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I may be joining the growing list of individuals who declare personal bankruptcy. What are the long-term consequences of doing this, after I get back on my feet?

After your bankruptcy is discharged (which usually happens nine months after you declare bankruptcy, but might take as long as 21 months), the main long-term consequence is that your credit rating will be damaged.

Information about your bankruptcy will stay on your credit record for six or seven years after the discharge, says Laurie Campbell, executive director of credit counselling organization Credit Canada. If it's your second bankruptcy, it will stay on your record for up to 14 years, she says.

That means it could be very hard to get credit (such as a mortgage, mortgage renewal, or credit card), although that might be possible if you are near the end of that period.

However, bankruptcy trustee Jeremy Kroll of A. Farber & Partners points out that if you don't declare bankruptcy, but you can't pay creditors on time, your credit rating could end up in just as bad shape - or worse - than if you filed.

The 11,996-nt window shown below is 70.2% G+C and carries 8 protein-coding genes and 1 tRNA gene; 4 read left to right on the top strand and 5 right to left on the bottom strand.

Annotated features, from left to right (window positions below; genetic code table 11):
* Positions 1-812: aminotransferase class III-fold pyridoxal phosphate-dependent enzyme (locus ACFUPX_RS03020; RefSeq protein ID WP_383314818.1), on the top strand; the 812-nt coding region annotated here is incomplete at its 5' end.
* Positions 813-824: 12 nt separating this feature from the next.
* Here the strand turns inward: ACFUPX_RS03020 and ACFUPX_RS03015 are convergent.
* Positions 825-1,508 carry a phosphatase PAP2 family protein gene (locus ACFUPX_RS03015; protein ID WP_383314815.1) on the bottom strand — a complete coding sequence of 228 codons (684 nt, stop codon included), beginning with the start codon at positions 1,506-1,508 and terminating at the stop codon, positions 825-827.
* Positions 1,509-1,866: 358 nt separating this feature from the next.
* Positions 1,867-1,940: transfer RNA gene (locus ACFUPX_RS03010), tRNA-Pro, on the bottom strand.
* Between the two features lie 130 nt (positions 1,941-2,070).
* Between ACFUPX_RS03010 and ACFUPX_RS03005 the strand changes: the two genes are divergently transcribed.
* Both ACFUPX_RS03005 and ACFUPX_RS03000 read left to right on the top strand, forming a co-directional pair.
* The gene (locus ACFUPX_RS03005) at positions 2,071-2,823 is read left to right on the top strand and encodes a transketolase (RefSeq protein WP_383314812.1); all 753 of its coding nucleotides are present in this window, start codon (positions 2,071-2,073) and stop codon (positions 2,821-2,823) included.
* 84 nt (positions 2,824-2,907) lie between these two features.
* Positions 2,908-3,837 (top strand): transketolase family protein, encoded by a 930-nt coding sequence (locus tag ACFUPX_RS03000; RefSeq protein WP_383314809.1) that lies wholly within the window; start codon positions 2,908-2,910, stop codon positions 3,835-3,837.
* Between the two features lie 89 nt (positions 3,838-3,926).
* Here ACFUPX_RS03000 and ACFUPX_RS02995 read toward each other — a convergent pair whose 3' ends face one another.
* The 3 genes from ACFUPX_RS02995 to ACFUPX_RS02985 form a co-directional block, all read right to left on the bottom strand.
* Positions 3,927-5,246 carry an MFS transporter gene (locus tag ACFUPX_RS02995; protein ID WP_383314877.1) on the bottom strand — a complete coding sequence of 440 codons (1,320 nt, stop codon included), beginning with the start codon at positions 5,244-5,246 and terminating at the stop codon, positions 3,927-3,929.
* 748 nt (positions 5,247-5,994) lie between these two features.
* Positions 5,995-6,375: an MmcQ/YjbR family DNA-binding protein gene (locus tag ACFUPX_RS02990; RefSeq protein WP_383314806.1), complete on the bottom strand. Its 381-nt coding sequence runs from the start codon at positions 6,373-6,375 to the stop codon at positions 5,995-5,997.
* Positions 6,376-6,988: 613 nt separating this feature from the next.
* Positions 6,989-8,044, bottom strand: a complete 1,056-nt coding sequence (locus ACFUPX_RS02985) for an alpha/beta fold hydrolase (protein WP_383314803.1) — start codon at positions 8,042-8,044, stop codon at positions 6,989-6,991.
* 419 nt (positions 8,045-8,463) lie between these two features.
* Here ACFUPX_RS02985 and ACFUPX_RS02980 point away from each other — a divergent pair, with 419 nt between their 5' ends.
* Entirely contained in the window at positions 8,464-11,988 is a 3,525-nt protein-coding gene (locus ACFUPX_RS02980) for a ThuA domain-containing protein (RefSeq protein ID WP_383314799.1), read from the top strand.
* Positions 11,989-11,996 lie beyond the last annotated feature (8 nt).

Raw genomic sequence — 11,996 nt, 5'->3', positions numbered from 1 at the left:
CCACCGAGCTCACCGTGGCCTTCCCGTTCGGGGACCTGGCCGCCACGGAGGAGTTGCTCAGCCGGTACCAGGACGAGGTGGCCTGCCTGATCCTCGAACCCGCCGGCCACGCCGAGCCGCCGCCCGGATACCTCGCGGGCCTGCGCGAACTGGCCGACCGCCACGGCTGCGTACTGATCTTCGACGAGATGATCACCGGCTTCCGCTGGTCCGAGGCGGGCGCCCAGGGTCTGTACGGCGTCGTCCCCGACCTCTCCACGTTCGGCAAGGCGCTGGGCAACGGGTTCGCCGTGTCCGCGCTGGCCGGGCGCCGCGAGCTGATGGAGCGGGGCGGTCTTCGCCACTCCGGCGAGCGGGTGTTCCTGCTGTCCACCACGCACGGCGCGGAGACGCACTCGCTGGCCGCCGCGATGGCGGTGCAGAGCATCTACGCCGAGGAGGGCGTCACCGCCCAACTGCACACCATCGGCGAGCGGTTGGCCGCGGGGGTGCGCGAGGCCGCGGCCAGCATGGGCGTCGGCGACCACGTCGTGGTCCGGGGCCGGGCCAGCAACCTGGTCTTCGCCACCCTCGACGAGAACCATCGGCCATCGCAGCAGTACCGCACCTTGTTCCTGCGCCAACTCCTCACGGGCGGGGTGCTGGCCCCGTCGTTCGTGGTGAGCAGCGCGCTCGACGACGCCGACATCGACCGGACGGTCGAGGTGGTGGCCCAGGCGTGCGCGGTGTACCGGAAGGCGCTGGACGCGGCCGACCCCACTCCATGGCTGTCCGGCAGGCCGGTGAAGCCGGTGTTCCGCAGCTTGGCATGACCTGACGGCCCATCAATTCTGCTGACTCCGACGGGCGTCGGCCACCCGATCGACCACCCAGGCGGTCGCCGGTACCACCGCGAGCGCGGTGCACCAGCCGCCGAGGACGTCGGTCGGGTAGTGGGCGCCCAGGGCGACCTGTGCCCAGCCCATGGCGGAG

Will my bankruptcy record make it hard to get a job?

Most potential employers will not know of your bankruptcy, although if they need to see your credit record to have you bonded, it will show up.

Some financial institutions may also want to see your credit record if you are applying for a sensitive job than involves handling money.

And information about your bankruptcy will stay on government databases indefinitely, so if someone wants to do enough digging, they will be able to find out about it even after it is erased from the credit bureau files.

Will any of my debts still be in place after I file?

While declaring bankruptcy will clear most of your debts, you will be left with some obligations. If you have been able to hang on to your house, you will have to keep up the mortgage payments. These could be higher than they were before bankruptcy, if you had to hand over the equity that was built up. You'll still have to pay off any student loans (if they are less than 10 years old) and keep up child or spousal support payments.

What assets can I hang on to through the process?

It depends on the province, but you can usually keep clothing and household items up to a certain value.

You might be able to keep your car, if it is not an expensive model.

Recent federal legislation also ensures that you can keep the money in your registered retirement savings plan, as long as it was in the plan for at least a year before you declared bankruptcy.